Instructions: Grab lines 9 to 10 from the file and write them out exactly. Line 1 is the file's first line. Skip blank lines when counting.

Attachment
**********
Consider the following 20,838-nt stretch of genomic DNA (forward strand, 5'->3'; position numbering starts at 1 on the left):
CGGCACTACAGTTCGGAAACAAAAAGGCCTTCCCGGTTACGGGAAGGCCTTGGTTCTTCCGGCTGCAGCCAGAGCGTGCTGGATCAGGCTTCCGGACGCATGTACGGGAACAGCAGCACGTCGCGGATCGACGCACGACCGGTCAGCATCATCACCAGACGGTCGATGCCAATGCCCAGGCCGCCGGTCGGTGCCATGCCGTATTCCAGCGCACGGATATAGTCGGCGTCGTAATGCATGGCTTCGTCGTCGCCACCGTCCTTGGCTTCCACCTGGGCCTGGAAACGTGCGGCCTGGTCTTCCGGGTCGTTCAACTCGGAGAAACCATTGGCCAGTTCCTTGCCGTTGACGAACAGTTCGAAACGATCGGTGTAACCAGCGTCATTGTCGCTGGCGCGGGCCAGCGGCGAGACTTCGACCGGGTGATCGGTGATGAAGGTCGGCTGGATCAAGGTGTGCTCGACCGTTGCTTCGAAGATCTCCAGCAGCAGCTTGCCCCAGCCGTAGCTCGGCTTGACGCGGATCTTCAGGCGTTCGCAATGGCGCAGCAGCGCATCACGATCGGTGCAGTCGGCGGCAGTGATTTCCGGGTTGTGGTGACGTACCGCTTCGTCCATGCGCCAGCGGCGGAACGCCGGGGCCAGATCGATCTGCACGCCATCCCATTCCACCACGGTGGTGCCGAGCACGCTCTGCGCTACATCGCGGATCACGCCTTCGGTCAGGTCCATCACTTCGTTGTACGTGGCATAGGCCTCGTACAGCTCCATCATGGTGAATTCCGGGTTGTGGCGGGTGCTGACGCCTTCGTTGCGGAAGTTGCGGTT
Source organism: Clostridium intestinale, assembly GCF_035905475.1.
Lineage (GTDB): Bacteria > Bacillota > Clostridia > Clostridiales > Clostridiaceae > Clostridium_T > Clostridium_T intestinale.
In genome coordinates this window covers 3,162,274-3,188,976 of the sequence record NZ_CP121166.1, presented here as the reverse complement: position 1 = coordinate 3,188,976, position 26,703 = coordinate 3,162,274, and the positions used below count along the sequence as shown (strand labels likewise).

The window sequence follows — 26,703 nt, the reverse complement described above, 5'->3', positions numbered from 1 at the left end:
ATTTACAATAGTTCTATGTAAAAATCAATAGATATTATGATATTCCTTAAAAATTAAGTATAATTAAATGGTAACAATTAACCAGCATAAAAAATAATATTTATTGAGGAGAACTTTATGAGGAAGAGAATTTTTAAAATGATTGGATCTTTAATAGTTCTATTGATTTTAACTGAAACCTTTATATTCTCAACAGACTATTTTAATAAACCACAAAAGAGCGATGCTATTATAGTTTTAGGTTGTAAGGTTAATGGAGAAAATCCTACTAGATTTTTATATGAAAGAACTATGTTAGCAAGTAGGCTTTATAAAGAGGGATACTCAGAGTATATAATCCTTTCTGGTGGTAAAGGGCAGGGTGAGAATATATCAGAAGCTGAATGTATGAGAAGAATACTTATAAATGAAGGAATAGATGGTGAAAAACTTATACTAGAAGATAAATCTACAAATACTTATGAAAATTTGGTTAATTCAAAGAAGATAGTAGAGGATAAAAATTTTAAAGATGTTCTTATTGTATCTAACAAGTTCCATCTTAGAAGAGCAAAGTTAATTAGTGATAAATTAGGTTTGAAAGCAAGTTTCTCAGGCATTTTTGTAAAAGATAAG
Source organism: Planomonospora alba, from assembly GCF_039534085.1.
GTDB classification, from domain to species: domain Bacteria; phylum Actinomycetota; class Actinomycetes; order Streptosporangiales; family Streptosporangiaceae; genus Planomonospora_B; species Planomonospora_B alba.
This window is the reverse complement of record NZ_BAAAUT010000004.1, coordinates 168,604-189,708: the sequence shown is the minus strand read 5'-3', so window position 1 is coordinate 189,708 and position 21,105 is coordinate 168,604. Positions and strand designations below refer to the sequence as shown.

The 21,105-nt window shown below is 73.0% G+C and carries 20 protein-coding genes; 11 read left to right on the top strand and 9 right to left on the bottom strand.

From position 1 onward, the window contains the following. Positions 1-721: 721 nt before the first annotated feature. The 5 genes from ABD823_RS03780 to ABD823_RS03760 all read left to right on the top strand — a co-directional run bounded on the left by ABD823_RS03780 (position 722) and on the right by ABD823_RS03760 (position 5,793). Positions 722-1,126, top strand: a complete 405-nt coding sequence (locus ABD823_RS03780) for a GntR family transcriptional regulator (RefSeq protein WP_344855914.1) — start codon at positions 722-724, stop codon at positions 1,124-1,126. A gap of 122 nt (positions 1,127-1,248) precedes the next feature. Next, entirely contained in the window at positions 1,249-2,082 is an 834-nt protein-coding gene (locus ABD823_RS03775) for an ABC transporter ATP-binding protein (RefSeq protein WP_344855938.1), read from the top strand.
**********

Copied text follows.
GTDB classification, from domain to species: domain Bacteria; phylum Actinomycetota; class Actinomycetes; order Streptosporangiales; family Streptosporangiaceae; genus Planomonospora_B; species Planomonospora_B alba.
This window is the reverse complement of record NZ_BAAAUT010000004.1, coordinates 168,604-189,708: the sequence shown is the minus strand read 5'-3', so window position 1 is coordinate 189,708 and position 21,105 is coordinate 168,604. Positions and strand designations below refer to the sequence as shown.